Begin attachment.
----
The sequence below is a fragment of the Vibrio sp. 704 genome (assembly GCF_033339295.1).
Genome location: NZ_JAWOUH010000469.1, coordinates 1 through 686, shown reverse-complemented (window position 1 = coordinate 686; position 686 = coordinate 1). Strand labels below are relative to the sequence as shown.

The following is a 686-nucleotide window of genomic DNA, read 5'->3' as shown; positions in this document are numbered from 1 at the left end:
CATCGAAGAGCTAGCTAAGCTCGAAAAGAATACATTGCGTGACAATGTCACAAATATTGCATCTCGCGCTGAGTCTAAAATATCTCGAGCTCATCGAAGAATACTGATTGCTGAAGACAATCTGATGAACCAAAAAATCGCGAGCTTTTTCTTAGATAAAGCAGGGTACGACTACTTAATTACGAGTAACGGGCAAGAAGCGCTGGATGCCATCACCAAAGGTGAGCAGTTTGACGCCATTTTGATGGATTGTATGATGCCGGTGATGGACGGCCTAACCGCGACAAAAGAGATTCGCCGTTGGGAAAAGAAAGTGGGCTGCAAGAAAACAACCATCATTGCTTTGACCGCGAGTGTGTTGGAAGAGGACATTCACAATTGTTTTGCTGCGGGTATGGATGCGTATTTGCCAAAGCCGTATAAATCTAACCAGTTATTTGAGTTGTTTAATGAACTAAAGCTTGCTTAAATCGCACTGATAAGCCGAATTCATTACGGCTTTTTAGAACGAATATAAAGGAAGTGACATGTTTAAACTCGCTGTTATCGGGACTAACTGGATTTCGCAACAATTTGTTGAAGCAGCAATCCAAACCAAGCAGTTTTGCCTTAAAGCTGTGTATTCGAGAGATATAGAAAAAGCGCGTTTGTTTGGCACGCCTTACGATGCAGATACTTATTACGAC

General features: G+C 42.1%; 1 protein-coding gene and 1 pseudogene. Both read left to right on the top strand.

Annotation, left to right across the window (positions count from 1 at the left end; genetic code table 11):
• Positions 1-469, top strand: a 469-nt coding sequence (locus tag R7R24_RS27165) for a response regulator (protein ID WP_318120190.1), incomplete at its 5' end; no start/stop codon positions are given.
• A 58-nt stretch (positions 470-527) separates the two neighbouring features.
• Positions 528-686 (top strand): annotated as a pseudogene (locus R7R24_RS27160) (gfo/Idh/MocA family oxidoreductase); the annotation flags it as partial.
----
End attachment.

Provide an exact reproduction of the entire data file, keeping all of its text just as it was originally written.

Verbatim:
The sequence below is a fragment of the Vibrio sp. 704 genome (assembly GCF_033339295.1).
Genome location: NZ_JAWOUH010000469.1, coordinates 1 through 686, shown reverse-complemented (window position 1 = coordinate 686; position 686 = coordinate 1). Strand labels below are relative to the sequence as shown.

The following is a 686-nucleotide window of genomic DNA, read 5'->3' as shown; positions in this document are numbered from 1 at the left end:
CATCGAAGAGCTAGCTAAGCTCGAAAAGAATACATTGCGTGACAATGTCACAAATATTGCATCTCGCGCTGAGTCTAAAATATCTCGAGCTCATCGAAGAATACTGATTGCTGAAGACAATCTGATGAACCAAAAAATCGCGAGCTTTTTCTTAGATAAAGCAGGGTACGACTACTTAATTACGAGTAACGGGCAAGAAGCGCTGGATGCCATCACCAAAGGTGAGCAGTTTGACGCCATTTTGATGGATTGTATGATGCCGGTGATGGACGGCCTAACCGCGACAAAAGAGATTCGCCGTTGGGAAAAGAAAGTGGGCTGCAAGAAAACAACCATCATTGCTTTGACCGCGAGTGTGTTGGAAGAGGACATTCACAATTGTTTTGCTGCGGGTATGGATGCGTATTTGCCAAAGCCGTATAAATCTAACCAGTTATTTGAGTTGTTTAATGAACTAAAGCTTGCTTAAATCGCACTGATAAGCCGAATTCATTACGGCTTTTTAGAACGAATATAAAGGAAGTGACATGTTTAAACTCGCTGTTATCGGGACTAACTGGATTTCGCAACAATTTGTTGAAGCAGCAATCCAAACCAAGCAGTTTTGCCTTAAAGCTGTGTATTCGAGAGATATAGAAAAAGCGCGTTTGTTTGGCACGCCTTACGATGCAGATACTTATTACGAC

General features: G+C 42.1%; 1 protein-coding gene and 1 pseudogene. Both read left to right on the top strand.

Annotation, left to right across the window (positions count from 1 at the left end; genetic code table 11):
• Positions 1-469, top strand: a 469-nt coding sequence (locus tag R7R24_RS27165) for a response regulator (protein ID WP_318120190.1), incomplete at its 5' end; no start/stop codon positions are given.
• A 58-nt stretch (positions 470-527) separates the two neighbouring features.
• Positions 528-686 (top strand): annotated as a pseudogene (locus R7R24_RS27160) (gfo/Idh/MocA family oxidoreductase); the annotation flags it as partial.